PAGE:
19th and early 20th century
- The Grandissimes, by George Washington Cable
- The Awakening, by Kate Chopin
- Balcony Stories, Grace King
- Goodness of St. Rocque, Alice Dunbar Nelson
- The Mysteries of New Orleans, Baron von Reizenstein
TranscriptSusan Larson: The 19th century in New Orleans literature is a different kind of animal. Tell us what kind of the books were coming along then. I think one of your favorites is The Grandissimes by George Washington Cable.
Nancy Dixon: Indeed and it is my favorite. It's my favorite New Orleans book. My dissertation was on a woman writer of this century, so I had to seriously look at a lot of 19th century writers. That really captures the turn from the French to American rule in the city like no other novel that I've read; fighting about French and refusing to speak French and customs. The 19th century, and I know we've talked about this before, I find it to be the golden age of literature in New Orleans. Perhaps now because I know you think that it might become later, but maybe this is the first golden age.
Susan: The first? There's always a golden age, Nancy, right?
Nancy: [laughter] I think this might be the first golden age or one of the earliest golden ages. It started perhaps with Lacy and Louis we've talked about with the poets, but we had The Grandissimes by George Washington Cable and Baron Von Reizenstein Mysteries of New Orleans that crazy book.
Susan: That's an odd book. New Orleans produces books like that every now and then.
Nancy: We have some odd people.
Susan: Yes. [laughs]
Nancy: Some odd writers. If you look in the 20th century, I can think a lot of books that hark back to Von Reizenstein Mysteries of New Orleans.
Susan: Tell us a little bit more about that book.
Nancy: It is a saga of voodoo, malaria, sex, and New Orleans all built into one. It's not necessarily realistic, and so it is hundreds and hundreds of pages long. I remember at UNO one of my colleagues said, "You read the whole thing?" Because it's a really long book, but it's gripping I think.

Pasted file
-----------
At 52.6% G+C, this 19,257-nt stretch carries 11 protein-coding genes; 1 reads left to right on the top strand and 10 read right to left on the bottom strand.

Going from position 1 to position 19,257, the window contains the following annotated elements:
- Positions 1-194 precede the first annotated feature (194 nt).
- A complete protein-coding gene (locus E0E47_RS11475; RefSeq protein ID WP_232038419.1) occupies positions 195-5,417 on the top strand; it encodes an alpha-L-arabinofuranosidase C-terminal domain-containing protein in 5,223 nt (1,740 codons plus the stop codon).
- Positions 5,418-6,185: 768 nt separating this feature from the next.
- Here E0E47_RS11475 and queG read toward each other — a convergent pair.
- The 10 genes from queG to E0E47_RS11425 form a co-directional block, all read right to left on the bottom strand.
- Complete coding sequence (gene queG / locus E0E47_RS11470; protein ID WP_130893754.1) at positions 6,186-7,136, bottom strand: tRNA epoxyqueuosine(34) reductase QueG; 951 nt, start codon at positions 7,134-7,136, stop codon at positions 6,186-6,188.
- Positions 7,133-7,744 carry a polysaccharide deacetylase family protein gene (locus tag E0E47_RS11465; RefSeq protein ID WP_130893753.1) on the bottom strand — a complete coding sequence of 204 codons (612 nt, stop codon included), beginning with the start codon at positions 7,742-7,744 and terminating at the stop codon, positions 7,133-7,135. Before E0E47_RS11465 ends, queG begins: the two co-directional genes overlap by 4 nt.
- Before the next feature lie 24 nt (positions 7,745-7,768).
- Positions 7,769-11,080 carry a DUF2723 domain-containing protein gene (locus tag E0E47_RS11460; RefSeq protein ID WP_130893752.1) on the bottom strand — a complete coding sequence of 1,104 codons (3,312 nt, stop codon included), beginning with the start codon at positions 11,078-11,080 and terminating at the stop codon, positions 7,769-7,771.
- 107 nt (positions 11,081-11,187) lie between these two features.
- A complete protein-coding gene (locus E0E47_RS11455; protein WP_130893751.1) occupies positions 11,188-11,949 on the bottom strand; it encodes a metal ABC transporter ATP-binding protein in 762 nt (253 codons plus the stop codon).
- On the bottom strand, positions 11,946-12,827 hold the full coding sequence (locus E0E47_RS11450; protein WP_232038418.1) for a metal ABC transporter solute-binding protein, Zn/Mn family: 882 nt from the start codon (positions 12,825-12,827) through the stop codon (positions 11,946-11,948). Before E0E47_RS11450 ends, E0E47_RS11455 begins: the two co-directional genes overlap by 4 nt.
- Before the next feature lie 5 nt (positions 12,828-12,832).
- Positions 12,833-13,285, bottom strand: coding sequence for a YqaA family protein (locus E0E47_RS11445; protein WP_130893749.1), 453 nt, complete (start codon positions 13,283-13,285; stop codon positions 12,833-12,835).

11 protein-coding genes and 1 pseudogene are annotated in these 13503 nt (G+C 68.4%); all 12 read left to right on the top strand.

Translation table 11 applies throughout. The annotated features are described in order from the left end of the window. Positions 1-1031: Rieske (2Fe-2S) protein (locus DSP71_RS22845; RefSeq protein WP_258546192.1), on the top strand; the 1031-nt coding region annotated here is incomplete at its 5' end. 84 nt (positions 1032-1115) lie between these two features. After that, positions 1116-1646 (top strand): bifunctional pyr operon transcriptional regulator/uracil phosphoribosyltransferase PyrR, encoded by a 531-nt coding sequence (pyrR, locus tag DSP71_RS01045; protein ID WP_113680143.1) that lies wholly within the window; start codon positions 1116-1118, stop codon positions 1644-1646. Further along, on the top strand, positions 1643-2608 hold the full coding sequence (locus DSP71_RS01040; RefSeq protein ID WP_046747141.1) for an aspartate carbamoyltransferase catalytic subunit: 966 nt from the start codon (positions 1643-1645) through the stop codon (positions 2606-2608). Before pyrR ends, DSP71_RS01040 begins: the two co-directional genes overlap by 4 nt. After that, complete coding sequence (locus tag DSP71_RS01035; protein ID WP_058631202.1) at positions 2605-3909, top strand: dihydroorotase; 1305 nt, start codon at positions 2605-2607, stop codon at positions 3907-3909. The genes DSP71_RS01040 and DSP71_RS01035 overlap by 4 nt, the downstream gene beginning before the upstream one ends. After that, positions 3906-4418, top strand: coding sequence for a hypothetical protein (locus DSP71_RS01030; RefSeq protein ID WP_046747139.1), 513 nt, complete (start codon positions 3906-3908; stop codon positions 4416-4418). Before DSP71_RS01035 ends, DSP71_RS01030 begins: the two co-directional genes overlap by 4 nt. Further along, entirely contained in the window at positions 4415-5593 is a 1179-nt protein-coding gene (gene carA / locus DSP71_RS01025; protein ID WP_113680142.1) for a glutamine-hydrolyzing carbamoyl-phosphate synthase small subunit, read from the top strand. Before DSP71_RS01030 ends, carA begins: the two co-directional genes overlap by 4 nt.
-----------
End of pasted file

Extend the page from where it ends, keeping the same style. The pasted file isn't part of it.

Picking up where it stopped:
Susan: It is. I read it when it was reissued and I thought, "Lord," [laughter] I know, this took a commitment.
Susan: [music] Then of course, The Awakening. The Awakening, how I love that book.
Nancy: Still, love that book. And so do my students still. They still do.
Susan: I secretly imagine her swimming. You know that, I met her eternally swimming out in the gulf, I do.
Nancy: You and Awakening expert, Emily Toth. I, on the other hand, see her death.
Susan: I know.
Nancy: I like the optimism [crosstalk] She is sort of swimming because we're still-- We returned to her all the time. We read, reread, we know her story, we know how it ends, and so in a way it doesn't end.
Susan: Much of her stories about a woman walking in the city, and she writes about how much she pities women who don't walk because they see so little of life.
Nancy: I think that had a lot to do with her own life.
Susan: Those are the highlights of the 19th century, I'd say.
Nancy: I'd say so too.
Susan: Then you have one more on your list. The Goodness of Saint Rocque.
Nancy: That straddles the 19th into the 20th century. Even the title story in that is so beautiful. I want to render it to a dramatic play version of that story, but again, she addresses racism, colorism, religion versus voodoo, the Creoles versus the Africans and African Americans. The whole mess that is this city with all the different beliefs, races, superstitions, also the beauty of the city, and the importance of family in this city.
Susan: I seem to remember her journals being published during that period of rebirth when feminism was rescuing all these lost works from the past. I remember thinking they were quite revelatory.
Nancy: They were quite revelatory. She was definitely a Me Too survivor of her time with her very famous husband.
Susan: Just incredible. [music]
Susan: This is the Tricentennial Reading List. We've been talking with Nancy Dixon. The reading live Tricentennial Reading List is sponsored by the Helis Foundation, the John Burton Harter Trust, and the Louisiana Endowment for the Humanities. For the ever growing Tricentennial Reading List and other episodes, check out wwno.org.